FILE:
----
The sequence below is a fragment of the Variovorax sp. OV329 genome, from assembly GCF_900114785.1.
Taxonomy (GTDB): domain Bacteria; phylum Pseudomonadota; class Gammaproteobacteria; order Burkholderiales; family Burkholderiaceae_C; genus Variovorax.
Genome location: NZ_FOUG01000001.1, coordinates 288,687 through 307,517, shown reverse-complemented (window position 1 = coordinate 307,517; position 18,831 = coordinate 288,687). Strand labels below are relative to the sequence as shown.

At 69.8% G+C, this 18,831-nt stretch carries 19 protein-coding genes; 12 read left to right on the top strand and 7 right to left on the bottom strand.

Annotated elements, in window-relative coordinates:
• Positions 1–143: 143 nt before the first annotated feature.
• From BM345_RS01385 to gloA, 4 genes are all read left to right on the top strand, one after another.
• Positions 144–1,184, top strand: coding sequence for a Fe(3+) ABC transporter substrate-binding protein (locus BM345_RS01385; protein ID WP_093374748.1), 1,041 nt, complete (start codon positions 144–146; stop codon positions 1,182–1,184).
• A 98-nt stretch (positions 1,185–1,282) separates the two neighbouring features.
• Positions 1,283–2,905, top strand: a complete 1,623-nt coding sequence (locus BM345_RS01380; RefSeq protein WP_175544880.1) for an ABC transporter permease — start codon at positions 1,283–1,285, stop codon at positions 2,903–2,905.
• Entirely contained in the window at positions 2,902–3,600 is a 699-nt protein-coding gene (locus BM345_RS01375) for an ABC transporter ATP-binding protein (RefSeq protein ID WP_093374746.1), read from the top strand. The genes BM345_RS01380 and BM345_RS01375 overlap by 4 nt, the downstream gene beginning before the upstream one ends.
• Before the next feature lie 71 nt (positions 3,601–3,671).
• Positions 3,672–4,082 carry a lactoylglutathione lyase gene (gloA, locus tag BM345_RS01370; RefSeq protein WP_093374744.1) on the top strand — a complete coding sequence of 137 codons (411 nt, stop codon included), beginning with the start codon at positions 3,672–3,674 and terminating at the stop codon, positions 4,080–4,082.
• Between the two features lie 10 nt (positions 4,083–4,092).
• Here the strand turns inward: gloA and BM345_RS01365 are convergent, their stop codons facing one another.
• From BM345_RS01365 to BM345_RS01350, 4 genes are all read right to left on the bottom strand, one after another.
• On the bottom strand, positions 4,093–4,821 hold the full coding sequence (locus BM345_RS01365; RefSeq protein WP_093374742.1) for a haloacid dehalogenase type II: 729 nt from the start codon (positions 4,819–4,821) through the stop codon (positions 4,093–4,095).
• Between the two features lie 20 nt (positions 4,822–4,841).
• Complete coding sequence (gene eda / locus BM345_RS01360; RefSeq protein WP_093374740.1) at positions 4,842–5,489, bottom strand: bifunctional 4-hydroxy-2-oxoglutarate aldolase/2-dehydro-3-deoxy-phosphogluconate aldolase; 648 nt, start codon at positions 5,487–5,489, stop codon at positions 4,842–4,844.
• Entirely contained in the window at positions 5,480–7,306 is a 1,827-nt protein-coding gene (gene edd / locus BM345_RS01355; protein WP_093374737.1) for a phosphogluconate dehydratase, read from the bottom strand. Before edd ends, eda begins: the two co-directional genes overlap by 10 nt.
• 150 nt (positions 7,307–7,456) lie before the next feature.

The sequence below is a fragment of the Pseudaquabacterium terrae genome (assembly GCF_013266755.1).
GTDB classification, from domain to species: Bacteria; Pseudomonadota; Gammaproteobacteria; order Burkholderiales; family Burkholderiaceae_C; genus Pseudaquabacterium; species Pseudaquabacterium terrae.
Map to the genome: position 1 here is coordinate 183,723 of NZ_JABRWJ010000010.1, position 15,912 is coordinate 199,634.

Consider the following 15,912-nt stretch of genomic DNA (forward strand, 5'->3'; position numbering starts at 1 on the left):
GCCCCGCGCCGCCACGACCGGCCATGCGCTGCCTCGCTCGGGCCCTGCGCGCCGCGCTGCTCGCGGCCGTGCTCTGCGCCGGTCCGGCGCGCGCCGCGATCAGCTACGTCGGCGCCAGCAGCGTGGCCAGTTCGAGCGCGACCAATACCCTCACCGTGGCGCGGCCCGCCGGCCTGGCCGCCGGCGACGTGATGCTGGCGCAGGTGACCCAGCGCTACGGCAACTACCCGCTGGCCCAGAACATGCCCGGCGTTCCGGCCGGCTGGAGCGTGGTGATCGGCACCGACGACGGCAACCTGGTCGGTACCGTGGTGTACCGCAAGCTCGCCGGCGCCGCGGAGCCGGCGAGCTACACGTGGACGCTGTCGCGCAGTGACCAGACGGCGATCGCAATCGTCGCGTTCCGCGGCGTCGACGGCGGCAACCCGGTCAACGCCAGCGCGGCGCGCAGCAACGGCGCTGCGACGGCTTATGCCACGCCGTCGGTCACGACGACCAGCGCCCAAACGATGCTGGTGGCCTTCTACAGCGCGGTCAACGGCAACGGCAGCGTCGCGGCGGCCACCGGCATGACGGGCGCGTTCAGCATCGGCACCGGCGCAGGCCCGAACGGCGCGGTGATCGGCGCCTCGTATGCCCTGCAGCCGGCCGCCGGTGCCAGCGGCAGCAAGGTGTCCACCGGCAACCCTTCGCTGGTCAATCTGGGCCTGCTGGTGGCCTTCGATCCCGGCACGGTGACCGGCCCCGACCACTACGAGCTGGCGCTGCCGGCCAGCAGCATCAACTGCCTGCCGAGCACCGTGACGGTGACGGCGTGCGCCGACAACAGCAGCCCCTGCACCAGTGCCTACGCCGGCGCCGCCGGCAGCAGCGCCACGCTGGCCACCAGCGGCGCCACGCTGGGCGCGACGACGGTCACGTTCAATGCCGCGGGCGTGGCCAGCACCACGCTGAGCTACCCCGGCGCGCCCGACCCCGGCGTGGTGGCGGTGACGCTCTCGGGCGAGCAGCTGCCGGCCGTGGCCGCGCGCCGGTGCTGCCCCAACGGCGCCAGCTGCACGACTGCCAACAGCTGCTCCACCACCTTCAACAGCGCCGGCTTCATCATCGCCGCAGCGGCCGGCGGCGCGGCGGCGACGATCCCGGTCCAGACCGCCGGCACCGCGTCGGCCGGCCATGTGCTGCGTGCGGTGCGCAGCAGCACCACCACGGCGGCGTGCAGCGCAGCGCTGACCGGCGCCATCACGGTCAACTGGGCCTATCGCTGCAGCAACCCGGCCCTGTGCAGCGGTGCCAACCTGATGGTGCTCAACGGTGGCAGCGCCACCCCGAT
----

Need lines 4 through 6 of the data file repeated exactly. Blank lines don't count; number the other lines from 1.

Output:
At 69.8% G+C, this 18,831-nt stretch carries 19 protein-coding genes; 12 read left to right on the top strand and 7 right to left on the bottom strand.

Annotated elements, in window-relative coordinates:
• Positions 1–143: 143 nt before the first annotated feature.